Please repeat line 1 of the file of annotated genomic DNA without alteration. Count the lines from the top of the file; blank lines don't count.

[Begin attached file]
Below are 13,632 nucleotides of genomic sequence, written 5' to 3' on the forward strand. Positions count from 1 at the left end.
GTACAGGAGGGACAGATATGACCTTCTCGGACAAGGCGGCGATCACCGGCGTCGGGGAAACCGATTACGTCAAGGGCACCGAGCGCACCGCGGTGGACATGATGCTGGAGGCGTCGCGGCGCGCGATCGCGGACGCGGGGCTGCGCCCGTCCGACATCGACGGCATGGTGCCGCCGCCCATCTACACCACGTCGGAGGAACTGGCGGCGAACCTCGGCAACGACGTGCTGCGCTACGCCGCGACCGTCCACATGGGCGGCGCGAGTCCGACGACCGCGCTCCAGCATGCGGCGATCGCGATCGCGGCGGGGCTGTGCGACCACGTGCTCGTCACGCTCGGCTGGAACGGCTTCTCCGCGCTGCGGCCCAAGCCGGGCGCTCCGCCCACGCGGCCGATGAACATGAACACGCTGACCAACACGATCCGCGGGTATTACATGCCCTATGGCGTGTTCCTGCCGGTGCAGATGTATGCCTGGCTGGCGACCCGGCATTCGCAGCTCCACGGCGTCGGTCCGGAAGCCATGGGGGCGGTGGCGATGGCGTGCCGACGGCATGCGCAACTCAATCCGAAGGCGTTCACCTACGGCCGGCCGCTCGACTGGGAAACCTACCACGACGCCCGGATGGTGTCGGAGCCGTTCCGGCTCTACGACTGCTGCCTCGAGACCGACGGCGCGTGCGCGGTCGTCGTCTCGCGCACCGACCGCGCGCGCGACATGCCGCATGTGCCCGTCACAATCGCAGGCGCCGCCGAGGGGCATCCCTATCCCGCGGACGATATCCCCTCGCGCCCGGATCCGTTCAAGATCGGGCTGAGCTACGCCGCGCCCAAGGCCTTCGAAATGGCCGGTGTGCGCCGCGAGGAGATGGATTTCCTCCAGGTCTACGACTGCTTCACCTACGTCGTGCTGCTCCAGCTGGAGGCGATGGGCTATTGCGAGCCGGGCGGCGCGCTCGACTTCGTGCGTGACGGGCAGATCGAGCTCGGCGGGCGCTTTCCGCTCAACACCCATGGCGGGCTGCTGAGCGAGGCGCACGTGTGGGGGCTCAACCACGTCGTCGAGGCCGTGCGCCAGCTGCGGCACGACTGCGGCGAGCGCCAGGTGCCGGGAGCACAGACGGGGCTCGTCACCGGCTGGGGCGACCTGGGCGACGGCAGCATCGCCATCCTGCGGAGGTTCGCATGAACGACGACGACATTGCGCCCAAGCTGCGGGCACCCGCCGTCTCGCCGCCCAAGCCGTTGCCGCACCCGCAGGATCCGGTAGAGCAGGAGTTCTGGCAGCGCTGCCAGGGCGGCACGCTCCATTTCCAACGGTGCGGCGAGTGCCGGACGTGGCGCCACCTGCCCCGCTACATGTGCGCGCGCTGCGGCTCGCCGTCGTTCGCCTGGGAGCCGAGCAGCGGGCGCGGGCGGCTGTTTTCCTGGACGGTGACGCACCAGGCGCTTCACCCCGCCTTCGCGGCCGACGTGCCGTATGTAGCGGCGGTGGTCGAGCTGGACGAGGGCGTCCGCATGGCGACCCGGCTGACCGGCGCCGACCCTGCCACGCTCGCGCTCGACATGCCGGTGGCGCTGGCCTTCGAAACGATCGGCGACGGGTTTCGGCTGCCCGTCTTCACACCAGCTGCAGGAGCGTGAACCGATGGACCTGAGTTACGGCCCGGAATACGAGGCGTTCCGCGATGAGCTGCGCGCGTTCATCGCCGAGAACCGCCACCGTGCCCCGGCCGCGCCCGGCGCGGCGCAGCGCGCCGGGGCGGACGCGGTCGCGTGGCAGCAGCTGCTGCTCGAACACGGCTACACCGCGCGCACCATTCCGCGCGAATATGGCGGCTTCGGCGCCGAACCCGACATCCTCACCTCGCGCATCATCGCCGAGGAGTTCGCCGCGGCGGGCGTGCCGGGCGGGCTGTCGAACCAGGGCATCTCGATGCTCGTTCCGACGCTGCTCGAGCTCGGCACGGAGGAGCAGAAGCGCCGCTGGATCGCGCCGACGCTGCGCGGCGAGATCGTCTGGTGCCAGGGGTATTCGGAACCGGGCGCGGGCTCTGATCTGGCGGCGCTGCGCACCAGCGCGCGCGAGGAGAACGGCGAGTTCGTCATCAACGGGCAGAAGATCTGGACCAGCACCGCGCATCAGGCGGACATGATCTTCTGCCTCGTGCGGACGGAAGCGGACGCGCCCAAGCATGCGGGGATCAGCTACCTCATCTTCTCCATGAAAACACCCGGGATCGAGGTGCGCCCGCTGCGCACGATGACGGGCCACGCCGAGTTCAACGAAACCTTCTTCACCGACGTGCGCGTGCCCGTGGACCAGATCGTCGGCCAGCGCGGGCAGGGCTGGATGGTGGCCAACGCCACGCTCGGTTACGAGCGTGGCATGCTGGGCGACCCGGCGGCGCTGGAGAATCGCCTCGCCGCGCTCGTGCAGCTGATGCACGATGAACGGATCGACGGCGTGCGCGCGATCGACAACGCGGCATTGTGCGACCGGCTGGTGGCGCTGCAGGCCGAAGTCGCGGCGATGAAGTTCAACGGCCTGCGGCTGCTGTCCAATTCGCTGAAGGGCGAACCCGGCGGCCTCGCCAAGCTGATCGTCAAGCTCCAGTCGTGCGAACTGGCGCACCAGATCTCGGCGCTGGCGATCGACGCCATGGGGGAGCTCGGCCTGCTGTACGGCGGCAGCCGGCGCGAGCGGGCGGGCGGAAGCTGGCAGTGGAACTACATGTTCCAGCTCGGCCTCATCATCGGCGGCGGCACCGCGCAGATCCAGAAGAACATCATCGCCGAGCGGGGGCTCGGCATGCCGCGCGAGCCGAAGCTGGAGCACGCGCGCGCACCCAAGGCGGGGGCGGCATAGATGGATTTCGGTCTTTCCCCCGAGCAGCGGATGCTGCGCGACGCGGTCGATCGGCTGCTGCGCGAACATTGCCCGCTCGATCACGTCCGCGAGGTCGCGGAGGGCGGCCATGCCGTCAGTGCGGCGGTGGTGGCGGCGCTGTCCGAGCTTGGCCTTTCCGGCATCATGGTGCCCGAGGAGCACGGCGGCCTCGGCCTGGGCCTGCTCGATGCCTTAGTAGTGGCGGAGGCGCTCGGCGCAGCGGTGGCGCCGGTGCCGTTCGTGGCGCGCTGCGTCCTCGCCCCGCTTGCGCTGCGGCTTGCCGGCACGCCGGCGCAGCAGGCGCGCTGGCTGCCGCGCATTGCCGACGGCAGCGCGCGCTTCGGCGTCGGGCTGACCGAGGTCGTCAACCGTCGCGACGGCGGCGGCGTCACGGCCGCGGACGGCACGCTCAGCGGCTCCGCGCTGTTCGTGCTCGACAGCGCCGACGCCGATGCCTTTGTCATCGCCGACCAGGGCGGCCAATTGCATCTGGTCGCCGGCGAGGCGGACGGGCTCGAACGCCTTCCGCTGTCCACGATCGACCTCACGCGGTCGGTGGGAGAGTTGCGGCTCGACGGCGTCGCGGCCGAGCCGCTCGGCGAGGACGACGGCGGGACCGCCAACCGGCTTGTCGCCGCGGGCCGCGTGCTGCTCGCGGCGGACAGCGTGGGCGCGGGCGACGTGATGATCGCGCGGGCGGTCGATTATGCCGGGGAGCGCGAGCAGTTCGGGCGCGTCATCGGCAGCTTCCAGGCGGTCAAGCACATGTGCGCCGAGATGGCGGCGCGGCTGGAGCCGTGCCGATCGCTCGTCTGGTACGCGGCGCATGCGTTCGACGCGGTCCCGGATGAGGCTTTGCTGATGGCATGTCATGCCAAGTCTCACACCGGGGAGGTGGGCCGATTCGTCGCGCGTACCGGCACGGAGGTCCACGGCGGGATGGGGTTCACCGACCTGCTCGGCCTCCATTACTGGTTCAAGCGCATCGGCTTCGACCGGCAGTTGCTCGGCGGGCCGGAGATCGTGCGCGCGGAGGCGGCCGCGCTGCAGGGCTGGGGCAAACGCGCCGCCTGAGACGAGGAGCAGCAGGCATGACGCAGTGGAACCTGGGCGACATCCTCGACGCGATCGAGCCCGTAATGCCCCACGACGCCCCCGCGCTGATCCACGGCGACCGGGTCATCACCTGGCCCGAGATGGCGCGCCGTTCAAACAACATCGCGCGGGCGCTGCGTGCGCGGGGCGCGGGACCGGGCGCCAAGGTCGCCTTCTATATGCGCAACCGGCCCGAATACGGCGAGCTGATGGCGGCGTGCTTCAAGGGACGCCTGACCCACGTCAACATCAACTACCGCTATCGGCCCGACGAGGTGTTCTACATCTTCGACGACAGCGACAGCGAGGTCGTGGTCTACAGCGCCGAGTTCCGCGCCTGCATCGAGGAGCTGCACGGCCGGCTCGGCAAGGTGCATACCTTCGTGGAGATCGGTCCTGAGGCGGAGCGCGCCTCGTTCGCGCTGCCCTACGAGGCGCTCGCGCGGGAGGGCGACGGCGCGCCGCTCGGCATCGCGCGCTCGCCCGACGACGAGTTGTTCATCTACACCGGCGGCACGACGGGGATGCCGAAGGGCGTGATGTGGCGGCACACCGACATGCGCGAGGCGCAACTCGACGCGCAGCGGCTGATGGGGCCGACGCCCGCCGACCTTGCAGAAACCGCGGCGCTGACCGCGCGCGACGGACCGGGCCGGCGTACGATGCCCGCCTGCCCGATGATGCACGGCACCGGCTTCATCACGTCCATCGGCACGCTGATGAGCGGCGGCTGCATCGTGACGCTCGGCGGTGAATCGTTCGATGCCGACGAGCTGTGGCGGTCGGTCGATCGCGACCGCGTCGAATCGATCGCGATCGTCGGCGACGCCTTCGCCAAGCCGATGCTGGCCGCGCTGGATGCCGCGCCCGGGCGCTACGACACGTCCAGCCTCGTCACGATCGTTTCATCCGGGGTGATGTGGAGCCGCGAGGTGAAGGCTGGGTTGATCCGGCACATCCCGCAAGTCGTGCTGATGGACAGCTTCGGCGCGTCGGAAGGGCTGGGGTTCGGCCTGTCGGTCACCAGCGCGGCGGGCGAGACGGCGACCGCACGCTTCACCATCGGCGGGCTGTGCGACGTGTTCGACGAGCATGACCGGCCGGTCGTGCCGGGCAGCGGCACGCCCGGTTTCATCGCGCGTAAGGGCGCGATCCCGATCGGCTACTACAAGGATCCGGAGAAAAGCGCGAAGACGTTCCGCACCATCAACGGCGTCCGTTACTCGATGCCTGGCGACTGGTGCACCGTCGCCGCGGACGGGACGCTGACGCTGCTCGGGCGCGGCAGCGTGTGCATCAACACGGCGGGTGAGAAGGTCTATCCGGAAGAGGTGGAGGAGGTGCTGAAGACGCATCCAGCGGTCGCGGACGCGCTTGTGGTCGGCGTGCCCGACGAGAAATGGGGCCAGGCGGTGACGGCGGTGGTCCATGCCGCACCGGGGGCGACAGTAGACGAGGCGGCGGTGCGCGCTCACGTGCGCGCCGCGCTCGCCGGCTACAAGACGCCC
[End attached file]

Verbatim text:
Below are 13,632 nucleotides of genomic sequence, written 5' to 3' on the forward strand. Positions count from 1 at the left end.